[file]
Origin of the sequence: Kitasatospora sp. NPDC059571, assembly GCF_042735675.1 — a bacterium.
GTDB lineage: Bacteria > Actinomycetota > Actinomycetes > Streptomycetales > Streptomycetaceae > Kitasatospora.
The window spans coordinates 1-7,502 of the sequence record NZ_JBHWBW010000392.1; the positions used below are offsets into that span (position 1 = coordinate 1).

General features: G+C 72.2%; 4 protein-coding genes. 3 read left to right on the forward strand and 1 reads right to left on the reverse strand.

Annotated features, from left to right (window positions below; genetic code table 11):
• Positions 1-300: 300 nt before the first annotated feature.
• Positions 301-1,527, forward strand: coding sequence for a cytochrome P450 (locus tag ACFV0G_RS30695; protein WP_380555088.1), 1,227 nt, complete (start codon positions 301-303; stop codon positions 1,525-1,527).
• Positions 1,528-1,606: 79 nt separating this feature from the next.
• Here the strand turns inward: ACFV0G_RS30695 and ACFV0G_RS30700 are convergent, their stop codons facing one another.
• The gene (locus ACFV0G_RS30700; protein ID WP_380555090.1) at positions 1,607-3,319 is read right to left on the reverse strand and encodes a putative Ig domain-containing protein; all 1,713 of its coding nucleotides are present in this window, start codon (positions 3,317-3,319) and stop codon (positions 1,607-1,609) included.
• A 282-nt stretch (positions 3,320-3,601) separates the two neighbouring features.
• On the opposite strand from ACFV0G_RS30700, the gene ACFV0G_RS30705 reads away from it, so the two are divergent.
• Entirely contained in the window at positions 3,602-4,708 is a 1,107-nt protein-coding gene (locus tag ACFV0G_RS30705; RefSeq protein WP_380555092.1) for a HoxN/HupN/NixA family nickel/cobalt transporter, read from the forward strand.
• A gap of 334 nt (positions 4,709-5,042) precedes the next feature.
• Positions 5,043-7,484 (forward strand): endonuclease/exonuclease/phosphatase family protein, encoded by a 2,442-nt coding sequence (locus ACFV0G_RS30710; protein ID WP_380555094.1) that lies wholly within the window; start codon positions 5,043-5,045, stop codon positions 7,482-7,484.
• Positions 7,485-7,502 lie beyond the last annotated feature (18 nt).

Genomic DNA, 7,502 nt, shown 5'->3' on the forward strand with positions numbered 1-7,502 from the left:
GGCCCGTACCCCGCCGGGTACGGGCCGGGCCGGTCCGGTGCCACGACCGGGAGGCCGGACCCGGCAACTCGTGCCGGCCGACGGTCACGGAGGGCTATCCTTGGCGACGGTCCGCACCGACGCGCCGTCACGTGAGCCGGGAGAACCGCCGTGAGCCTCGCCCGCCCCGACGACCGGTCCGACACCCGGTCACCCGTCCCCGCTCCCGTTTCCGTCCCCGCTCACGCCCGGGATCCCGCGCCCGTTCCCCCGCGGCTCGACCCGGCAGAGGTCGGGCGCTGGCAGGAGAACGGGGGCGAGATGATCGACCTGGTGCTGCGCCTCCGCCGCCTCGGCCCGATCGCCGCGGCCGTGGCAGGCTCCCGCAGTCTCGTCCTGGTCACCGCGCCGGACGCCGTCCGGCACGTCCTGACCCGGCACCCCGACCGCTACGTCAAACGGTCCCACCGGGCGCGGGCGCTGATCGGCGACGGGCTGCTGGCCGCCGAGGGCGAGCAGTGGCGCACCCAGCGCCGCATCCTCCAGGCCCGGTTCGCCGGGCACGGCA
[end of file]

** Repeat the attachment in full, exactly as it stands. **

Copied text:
Origin of the sequence: Kitasatospora sp. NPDC059571, assembly GCF_042735675.1 — a bacterium.
GTDB lineage: Bacteria > Actinomycetota > Actinomycetes > Streptomycetales > Streptomycetaceae > Kitasatospora.
The window spans coordinates 1-7,502 of the sequence record NZ_JBHWBW010000392.1; the positions used below are offsets into that span (position 1 = coordinate 1).

General features: G+C 72.2%; 4 protein-coding genes. 3 read left to right on the forward strand and 1 reads right to left on the reverse strand.

Annotated features, from left to right (window positions below; genetic code table 11):
• Positions 1-300: 300 nt before the first annotated feature.
• Positions 301-1,527, forward strand: coding sequence for a cytochrome P450 (locus tag ACFV0G_RS30695; protein WP_380555088.1), 1,227 nt, complete (start codon positions 301-303; stop codon positions 1,525-1,527).
• Positions 1,528-1,606: 79 nt separating this feature from the next.
• Here the strand turns inward: ACFV0G_RS30695 and ACFV0G_RS30700 are convergent, their stop codons facing one another.
• The gene (locus ACFV0G_RS30700; protein ID WP_380555090.1) at positions 1,607-3,319 is read right to left on the reverse strand and encodes a putative Ig domain-containing protein; all 1,713 of its coding nucleotides are present in this window, start codon (positions 3,317-3,319) and stop codon (positions 1,607-1,609) included.
• A 282-nt stretch (positions 3,320-3,601) separates the two neighbouring features.
• On the opposite strand from ACFV0G_RS30700, the gene ACFV0G_RS30705 reads away from it, so the two are divergent.
• Entirely contained in the window at positions 3,602-4,708 is a 1,107-nt protein-coding gene (locus tag ACFV0G_RS30705; RefSeq protein WP_380555092.1) for a HoxN/HupN/NixA family nickel/cobalt transporter, read from the forward strand.
• A gap of 334 nt (positions 4,709-5,042) precedes the next feature.
• Positions 5,043-7,484 (forward strand): endonuclease/exonuclease/phosphatase family protein, encoded by a 2,442-nt coding sequence (locus ACFV0G_RS30710; protein ID WP_380555094.1) that lies wholly within the window; start codon positions 5,043-5,045, stop codon positions 7,482-7,484.
• Positions 7,485-7,502 lie beyond the last annotated feature (18 nt).

Genomic DNA, 7,502 nt, shown 5'->3' on the forward strand with positions numbered 1-7,502 from the left:
GGCCCGTACCCCGCCGGGTACGGGCCGGGCCGGTCCGGTGCCACGACCGGGAGGCCGGACCCGGCAACTCGTGCCGGCCGACGGTCACGGAGGGCTATCCTTGGCGACGGTCCGCACCGACGCGCCGTCACGTGAGCCGGGAGAACCGCCGTGAGCCTCGCCCGCCCCGACGACCGGTCCGACACCCGGTCACCCGTCCCCGCTCCCGTTTCCGTCCCCGCTCACGCCCGGGATCCCGCGCCCGTTCCCCCGCGGCTCGACCCGGCAGAGGTCGGGCGCTGGCAGGAGAACGGGGGCGAGATGATCGACCTGGTGCTGCGCCTCCGCCGCCTCGGCCCGATCGCCGCGGCCGTGGCAGGCTCCCGCAGTCTCGTCCTGGTCACCGCGCCGGACGCCGTCCGGCACGTCCTGACCCGGCACCCCGACCGCTACGTCAAACGGTCCCACCGGGCGCGGGCGCTGATCGGCGACGGGCTGCTGGCCGCCGAGGGCGAGCAGTGGCGCACCCAGCGCCGCATCCTCCAGGCCCGGTTCGCCGGGCACGGCA